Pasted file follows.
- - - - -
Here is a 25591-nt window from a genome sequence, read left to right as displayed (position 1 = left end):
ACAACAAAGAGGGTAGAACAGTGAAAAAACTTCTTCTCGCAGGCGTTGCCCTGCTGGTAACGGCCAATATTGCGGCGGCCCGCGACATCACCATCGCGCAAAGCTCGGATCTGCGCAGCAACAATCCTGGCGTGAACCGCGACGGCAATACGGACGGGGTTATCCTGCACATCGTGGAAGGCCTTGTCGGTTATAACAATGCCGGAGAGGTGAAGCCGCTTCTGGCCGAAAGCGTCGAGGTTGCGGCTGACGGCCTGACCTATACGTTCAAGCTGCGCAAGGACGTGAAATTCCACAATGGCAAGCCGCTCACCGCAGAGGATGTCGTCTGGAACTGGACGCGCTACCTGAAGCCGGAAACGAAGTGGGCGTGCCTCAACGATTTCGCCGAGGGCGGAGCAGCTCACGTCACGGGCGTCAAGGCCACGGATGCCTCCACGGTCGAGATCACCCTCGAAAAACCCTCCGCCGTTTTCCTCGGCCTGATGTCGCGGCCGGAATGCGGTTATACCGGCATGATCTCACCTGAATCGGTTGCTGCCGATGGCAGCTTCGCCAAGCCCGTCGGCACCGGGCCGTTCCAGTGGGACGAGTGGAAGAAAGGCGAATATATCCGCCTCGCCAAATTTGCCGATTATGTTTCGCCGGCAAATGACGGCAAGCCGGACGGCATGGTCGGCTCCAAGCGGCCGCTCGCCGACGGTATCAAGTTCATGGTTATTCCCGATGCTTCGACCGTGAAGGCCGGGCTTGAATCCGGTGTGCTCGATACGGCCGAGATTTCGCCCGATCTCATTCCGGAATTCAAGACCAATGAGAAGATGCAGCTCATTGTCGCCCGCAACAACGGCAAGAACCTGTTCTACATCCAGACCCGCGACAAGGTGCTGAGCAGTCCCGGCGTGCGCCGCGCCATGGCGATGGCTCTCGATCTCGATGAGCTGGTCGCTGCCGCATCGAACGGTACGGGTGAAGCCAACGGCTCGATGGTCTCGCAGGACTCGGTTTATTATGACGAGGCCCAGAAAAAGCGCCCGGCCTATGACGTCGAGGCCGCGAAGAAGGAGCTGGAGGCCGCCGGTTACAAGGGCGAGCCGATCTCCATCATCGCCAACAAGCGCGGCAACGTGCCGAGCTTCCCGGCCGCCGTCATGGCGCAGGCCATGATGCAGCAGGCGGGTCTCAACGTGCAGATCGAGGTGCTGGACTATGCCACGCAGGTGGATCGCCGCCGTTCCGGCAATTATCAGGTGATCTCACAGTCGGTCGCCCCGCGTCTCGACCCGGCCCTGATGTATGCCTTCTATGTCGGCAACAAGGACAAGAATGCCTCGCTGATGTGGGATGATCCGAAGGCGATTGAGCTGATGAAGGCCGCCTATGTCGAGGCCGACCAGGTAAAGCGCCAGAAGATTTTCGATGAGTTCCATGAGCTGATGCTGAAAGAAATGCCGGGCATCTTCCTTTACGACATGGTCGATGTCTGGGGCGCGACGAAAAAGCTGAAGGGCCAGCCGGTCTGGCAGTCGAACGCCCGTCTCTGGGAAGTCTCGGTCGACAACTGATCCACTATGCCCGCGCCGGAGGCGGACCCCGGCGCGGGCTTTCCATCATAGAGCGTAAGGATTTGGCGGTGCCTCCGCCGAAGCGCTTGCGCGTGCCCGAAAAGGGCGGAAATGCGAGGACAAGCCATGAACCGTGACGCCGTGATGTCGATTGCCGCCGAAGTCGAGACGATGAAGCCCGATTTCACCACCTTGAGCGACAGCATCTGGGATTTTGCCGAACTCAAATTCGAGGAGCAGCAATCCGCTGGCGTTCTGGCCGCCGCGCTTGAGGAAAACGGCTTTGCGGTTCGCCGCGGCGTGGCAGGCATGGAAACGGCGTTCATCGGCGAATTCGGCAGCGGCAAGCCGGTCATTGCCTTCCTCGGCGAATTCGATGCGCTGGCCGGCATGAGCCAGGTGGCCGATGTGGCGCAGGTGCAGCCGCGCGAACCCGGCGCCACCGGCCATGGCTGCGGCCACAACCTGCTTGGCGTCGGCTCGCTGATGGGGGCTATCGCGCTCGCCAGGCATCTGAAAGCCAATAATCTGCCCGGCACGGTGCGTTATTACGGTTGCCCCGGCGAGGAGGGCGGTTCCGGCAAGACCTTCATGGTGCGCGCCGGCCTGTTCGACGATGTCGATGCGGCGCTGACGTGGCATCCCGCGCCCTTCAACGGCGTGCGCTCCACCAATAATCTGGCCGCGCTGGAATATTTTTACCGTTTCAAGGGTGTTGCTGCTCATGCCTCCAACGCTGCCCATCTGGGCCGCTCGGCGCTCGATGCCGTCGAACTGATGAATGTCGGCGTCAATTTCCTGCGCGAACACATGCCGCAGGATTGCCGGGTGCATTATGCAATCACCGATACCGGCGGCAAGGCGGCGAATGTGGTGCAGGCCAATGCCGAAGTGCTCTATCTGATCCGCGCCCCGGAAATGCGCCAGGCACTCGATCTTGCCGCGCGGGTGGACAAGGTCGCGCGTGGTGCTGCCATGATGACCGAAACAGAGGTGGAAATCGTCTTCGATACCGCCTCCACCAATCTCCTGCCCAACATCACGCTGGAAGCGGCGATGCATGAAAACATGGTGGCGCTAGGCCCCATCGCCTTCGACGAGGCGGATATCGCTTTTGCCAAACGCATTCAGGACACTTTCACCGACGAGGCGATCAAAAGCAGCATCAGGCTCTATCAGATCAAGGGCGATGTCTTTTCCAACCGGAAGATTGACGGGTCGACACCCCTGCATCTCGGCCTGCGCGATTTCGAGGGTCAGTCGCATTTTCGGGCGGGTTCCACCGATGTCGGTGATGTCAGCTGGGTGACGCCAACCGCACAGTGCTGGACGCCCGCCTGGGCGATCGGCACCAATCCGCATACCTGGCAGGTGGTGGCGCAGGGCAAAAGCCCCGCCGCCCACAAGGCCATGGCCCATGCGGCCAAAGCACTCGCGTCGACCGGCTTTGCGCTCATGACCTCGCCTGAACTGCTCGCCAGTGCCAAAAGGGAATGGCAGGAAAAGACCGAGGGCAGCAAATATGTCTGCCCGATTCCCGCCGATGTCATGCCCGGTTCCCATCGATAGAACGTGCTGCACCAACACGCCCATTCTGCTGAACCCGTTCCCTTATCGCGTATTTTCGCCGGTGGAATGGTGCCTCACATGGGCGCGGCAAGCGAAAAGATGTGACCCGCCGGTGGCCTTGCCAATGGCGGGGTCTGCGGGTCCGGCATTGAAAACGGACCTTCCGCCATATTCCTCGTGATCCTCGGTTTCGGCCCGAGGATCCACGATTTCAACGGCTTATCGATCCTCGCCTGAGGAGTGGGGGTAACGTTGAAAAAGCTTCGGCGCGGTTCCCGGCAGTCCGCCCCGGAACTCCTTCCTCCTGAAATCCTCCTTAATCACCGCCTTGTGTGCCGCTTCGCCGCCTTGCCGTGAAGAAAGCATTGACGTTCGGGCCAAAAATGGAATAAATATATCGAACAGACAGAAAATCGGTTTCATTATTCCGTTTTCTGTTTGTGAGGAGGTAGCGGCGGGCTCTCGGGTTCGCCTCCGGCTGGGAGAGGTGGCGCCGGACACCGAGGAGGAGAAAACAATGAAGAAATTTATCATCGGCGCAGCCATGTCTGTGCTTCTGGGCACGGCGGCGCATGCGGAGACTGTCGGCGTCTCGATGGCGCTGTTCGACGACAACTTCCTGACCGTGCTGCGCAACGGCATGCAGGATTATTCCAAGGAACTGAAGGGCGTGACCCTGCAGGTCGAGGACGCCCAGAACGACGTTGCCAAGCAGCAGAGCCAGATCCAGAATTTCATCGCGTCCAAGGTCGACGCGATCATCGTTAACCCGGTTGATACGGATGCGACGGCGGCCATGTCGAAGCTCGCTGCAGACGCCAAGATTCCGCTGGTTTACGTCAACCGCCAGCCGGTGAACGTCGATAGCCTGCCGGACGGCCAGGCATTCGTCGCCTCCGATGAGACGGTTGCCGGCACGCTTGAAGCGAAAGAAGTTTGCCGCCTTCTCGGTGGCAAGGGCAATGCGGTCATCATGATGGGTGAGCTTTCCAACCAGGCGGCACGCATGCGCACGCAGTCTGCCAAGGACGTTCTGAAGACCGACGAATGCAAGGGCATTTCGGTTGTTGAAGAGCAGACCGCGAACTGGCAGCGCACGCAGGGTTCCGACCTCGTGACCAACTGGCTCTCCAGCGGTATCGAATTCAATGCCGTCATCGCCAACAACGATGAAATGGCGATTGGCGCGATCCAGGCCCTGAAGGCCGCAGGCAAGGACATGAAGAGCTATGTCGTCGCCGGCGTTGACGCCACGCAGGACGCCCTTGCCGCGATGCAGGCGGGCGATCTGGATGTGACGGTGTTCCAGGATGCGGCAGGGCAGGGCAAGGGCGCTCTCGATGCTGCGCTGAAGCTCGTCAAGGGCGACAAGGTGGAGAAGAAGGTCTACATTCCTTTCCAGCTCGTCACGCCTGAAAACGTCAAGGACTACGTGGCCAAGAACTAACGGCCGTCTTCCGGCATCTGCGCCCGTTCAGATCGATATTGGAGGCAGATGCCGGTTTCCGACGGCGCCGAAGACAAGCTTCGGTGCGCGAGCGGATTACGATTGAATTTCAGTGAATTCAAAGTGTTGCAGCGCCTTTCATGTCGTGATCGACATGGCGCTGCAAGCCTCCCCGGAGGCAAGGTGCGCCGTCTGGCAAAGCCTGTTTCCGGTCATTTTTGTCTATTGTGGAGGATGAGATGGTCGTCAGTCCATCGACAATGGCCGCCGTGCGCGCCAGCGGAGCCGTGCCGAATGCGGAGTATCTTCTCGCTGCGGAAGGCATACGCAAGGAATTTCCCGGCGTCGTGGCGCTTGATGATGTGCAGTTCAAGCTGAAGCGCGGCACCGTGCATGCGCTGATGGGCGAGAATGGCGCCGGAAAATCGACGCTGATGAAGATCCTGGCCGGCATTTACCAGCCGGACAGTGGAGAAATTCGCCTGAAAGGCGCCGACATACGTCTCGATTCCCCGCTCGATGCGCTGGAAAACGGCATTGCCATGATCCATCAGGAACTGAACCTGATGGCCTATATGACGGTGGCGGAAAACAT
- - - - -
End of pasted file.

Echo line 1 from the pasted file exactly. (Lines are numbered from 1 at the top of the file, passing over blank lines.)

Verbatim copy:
Here is a 25591-nt window from a genome sequence, read left to right as displayed (position 1 = left end):